I'm more talking about things that should be talked about that are kind of heavy -- war, social issues, and even death. It may not be easy to talk about and there will be a cornucopia of questions that will come your way from the kids who aren't sure what they just saw and want to make sense of it, but it shouldn't be avoided. It should be discussed and it should be explained. And even if you can't explain it, that's alright. Sometimes kids need to know that things aren't as black and white as they appear to be and that we don't have the correct answers.
Some of the best shows that were intended for children weren't afraid to take these heavy topics head on. In Sesame Street, we all remember hearing about Mr. Hooper and his death. While a lesser show may treat it like he just moved away -- they tackled it and didn't sugarcoat anything. You saw the adults cry, you saw the sadness with everybody, but you learned something. You learned about how some people (and Muppets) deal with these tragedies. And they were smart about it too -- they played the episode around Thanksgiving so that there could be a dialogue opened between parents and children. I remember Mister Rogers Neighborhood (though this was before I was born) dedicated a week of what happens when a lack of information could turn into war, a reaction storyline from the showing of the TV movie The Day After. Now THAT is some gutsy childrens TV to say the least. I also remember seeing an episode of Tiny Toon Adventures that basically had the members of teh show drinking a beer(only one) and getting into drunken shenanigans. No, really I think it's on Youtube somewhere. It was only shown once, however, but it was pretty cool that it was not only made but also shown. The lesson was that drugs and alcohol are bad for kids and they did it the best way they knew how.
This is something I immensely respect the hell out of the creators of Avatar: The Last Airbender and The Legend of Korra for. The two of them (RISD alumni Bryan Konietzko and Micheal DiMartino) aren't afraid of not only tackling these things, but displaying the several upon several shades of gray that surround the situations. Other than probably Fire Lord Ozai in Avatar, the antagonists were either not really that evil or they were very sympathetic. Like Azula, the daughter of Ozai was very cold and calculating, but beneath all of that bravado was a scared and insecure little girl. In fact, you can't help but feel sorry for her during the finale as she goes through a mental breakdown which stemmed from an earlier episode when her two best friends betrayed her. They show that each side has their reasonings and that there's a very humanistic element to war and that it's merely more than just two sides hating each other. It's kind of refreshing to see that.
They also, well with one exception, weren't afraid to show death or talk about death on the show. In the first season finale of Avatar, you see the love interest of one of the characters give up her own life in order to become the new moon spirit (it makes sense in context). And in the following season, you then hear the heartbreaking story of the wise old man Iroh and how he went from being a general of the Fire Nation (the enemy) to the way he is in the show mostly stemming from losing his only child during the war. The only exception being one character who was killed in battled during the second season, but it wasn't made that clear in the show (it was later confirmed by the creators that the character did die). They dealt with death with a certain dignity about it -- it wasn't just a throwaway line, it was a truly terrible and sad experience and you feel for the people involved. I'll admit I cried a couple times during the show. Then again, I cry at a lot of ridiculous things (you even mention the song "Baby Mine" around me and my eyes just suddenly start raining for no reason).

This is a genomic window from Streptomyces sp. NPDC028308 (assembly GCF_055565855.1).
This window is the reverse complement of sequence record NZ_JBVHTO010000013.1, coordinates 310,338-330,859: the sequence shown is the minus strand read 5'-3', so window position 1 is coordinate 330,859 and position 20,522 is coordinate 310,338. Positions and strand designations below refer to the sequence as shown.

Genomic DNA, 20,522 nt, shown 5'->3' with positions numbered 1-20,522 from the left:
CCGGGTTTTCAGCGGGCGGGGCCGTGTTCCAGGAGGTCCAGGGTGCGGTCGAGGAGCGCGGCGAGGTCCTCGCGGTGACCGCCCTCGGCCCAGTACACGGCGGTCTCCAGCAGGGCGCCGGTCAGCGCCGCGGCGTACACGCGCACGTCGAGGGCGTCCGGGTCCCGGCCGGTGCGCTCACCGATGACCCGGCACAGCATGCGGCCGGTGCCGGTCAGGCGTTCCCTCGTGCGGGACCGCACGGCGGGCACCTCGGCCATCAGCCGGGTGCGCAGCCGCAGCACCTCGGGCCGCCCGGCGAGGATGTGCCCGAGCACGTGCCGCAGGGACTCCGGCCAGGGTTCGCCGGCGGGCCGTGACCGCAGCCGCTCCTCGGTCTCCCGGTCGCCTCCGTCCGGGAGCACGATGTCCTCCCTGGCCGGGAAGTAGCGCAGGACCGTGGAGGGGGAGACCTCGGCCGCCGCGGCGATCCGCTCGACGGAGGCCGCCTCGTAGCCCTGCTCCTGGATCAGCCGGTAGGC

I could go on for centuries about these two fantastic shows, but I want to keep it down and get back to what I was trying to make a point about -- not pulling punches on heavy stuff with kid's shows. If you feel like you want to talk about it and you know that you can do it with the right amount of sensitivity, respect, and honesty then I see no reason why you can't do something with it. However, only if it pertains to the plot.
I know that sometimes it seems like kids can't handle anything. There's a lot of times when they can act like such insolent brats...as someone who deals with customers at Subway that range from respectful and awesome to insanely bratting and whiny, I know. Despite that, kids aren't really that dumb. They can handle it and parents should realize that. Just be sure to keep an open dialogue and lighten up a little.
Then again, that murder/suicide scene on Legend of Korra really didn't get many people up in arms about scarring children for life, so perhaps people are actually listening after all.